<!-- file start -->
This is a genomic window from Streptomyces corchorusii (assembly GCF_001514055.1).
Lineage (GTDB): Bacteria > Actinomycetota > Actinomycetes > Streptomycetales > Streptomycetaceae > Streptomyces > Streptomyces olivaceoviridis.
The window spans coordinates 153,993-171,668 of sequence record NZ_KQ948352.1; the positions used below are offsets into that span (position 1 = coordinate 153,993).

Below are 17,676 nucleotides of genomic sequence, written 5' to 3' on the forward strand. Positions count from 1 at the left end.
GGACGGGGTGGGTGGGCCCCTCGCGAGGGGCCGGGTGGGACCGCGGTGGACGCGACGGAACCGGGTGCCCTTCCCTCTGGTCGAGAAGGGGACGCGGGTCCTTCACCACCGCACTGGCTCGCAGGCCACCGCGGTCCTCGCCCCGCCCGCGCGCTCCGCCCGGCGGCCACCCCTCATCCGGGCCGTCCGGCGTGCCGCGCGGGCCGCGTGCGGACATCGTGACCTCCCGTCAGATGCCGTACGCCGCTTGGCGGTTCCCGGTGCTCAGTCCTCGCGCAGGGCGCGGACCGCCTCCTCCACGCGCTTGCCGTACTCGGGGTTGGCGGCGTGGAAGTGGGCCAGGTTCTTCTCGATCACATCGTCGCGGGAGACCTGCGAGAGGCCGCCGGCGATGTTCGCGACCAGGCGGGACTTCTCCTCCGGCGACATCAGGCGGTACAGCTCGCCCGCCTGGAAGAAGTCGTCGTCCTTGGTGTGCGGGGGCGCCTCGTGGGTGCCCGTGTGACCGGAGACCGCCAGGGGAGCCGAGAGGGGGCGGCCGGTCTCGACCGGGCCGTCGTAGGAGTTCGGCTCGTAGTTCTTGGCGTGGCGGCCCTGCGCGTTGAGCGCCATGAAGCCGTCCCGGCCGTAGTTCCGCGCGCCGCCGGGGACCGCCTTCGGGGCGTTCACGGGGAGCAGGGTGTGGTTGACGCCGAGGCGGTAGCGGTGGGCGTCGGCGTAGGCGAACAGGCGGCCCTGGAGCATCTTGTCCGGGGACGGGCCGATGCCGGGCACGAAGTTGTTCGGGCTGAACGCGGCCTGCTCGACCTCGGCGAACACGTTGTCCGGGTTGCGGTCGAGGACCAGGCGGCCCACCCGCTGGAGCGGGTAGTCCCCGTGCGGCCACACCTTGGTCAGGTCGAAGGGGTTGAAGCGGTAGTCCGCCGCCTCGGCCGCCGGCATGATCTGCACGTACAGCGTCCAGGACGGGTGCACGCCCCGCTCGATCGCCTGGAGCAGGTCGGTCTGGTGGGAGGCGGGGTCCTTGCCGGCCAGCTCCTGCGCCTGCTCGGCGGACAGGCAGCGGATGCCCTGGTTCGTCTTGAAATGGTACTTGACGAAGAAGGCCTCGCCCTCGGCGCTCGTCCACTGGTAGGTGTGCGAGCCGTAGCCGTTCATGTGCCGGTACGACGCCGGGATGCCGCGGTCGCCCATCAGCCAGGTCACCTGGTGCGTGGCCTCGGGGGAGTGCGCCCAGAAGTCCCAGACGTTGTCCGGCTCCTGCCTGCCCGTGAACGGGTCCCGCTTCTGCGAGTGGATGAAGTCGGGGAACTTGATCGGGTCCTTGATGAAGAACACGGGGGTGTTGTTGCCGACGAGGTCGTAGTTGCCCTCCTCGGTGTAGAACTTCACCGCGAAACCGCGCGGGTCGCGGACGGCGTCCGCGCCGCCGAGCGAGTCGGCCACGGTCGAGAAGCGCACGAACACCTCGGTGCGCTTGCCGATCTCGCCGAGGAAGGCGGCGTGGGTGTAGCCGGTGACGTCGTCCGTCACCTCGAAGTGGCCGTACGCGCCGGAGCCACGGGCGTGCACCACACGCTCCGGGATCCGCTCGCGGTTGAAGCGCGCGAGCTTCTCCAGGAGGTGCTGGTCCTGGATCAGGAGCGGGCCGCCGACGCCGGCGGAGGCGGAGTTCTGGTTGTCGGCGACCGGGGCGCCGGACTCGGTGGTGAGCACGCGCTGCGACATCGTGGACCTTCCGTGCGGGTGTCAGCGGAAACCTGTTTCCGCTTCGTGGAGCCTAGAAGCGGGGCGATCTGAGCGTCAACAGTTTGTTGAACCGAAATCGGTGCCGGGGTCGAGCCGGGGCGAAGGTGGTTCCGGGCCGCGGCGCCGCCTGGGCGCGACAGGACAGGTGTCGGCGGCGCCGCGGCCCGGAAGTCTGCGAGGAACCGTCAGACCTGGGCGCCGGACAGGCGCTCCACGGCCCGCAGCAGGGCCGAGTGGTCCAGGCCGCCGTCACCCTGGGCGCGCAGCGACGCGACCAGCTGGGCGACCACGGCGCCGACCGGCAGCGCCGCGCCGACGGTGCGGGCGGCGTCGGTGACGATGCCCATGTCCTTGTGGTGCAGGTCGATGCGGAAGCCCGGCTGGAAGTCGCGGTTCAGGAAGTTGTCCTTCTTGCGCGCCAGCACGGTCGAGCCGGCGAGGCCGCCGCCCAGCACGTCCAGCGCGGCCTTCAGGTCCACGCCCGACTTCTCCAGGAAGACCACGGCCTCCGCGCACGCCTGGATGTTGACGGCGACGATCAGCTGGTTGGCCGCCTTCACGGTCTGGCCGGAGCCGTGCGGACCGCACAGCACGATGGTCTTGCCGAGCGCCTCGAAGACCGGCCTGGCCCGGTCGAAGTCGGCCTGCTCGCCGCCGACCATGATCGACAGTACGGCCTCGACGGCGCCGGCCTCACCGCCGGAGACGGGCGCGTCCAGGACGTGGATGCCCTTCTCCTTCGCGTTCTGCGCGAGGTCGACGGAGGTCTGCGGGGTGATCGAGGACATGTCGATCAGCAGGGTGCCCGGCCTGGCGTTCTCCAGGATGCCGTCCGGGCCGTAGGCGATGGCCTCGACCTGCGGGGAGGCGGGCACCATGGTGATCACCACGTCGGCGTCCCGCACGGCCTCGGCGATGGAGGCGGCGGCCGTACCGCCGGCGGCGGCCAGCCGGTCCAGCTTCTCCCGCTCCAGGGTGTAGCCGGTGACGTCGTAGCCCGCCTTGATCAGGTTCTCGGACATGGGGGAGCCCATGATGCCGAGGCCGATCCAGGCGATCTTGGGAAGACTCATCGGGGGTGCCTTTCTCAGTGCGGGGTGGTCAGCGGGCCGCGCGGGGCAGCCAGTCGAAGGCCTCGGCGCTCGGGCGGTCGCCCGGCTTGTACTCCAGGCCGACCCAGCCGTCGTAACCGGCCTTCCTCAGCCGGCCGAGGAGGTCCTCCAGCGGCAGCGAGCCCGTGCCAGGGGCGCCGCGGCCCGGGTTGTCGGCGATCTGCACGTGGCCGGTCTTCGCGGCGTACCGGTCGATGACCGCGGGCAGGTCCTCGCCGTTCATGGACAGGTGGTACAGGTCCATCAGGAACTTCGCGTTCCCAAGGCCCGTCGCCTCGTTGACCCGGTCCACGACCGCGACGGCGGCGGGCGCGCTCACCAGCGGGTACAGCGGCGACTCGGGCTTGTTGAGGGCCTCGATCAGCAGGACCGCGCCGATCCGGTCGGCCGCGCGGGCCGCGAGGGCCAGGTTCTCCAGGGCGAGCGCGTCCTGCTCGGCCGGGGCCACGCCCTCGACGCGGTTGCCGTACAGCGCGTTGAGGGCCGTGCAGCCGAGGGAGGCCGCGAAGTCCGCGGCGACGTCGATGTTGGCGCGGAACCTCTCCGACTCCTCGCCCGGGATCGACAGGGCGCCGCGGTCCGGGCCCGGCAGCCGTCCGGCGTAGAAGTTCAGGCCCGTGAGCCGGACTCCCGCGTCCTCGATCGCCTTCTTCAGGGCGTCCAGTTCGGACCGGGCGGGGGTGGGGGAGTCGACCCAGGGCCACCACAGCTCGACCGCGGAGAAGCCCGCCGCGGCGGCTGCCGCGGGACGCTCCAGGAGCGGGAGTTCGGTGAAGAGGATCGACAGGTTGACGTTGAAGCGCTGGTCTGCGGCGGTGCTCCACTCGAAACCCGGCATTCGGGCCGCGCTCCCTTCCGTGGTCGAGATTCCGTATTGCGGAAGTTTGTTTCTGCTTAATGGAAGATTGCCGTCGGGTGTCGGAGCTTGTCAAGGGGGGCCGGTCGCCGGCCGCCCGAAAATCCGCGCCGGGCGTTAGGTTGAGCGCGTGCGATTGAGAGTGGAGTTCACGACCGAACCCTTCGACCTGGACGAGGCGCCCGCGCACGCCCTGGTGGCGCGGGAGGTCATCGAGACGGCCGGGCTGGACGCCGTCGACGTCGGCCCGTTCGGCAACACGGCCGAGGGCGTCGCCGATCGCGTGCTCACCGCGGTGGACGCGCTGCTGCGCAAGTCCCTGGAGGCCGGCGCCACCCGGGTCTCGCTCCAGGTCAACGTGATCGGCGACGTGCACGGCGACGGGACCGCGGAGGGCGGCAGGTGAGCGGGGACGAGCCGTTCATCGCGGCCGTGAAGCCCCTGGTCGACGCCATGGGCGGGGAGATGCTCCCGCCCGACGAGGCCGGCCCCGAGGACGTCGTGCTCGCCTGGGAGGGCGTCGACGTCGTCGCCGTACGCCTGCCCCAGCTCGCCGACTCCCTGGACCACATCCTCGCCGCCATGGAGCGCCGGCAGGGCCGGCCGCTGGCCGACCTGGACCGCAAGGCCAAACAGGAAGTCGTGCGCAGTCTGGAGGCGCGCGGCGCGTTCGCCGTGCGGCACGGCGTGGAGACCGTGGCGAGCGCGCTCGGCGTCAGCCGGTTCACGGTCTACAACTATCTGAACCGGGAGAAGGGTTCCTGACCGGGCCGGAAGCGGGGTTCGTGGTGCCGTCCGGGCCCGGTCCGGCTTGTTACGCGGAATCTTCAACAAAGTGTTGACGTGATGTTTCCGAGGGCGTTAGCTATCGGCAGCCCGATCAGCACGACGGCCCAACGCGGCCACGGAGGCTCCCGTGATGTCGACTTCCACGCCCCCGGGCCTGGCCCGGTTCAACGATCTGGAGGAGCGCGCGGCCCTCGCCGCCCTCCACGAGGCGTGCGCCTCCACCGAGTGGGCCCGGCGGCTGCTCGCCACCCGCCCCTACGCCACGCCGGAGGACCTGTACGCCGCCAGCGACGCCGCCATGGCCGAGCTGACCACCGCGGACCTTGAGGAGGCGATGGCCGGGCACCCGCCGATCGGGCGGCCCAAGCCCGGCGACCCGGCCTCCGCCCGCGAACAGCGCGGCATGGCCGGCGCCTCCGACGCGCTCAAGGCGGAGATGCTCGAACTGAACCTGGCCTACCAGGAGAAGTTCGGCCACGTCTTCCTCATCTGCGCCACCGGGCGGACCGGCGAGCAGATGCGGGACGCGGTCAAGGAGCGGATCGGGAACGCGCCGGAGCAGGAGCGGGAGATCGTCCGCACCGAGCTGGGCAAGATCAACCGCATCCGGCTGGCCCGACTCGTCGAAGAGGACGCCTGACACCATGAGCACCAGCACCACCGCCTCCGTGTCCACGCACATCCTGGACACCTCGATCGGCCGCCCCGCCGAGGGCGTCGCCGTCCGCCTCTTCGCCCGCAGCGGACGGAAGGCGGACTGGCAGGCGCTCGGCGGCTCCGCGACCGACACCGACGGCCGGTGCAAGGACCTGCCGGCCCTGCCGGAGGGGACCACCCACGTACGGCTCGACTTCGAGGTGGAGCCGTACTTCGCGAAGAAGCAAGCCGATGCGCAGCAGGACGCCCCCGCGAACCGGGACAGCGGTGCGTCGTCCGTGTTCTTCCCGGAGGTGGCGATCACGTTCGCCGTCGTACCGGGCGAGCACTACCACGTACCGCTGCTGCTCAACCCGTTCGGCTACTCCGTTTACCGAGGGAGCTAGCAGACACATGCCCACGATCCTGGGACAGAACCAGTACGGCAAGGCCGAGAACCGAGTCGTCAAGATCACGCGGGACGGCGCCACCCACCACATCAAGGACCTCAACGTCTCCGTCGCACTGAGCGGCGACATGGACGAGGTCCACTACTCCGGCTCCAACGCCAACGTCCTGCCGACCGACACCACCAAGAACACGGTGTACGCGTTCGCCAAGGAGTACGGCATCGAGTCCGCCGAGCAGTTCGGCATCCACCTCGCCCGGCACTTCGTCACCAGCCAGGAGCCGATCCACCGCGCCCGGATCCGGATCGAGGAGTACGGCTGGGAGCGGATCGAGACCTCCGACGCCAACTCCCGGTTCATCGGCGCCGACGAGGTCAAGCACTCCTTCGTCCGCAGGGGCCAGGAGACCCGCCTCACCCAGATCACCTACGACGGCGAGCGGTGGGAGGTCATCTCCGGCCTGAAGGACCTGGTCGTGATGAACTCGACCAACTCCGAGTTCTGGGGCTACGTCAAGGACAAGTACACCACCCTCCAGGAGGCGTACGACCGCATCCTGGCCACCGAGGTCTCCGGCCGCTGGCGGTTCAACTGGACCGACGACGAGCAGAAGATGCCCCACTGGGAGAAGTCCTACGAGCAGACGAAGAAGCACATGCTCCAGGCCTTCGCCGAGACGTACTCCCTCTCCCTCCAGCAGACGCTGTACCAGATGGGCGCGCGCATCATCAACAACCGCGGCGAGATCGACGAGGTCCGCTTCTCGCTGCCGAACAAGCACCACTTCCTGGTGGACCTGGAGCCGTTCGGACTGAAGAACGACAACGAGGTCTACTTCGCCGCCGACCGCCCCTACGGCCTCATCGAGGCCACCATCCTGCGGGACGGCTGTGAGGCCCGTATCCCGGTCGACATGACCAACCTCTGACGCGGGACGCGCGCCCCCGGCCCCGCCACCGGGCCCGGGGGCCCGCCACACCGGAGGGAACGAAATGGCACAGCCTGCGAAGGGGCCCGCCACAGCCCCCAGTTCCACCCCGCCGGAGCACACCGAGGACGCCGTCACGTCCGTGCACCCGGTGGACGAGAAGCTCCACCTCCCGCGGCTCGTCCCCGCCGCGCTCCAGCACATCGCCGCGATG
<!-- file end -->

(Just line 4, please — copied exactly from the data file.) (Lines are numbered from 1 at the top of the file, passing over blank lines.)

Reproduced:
Below are 17,676 nucleotides of genomic sequence, written 5' to 3' on the forward strand. Positions count from 1 at the left end.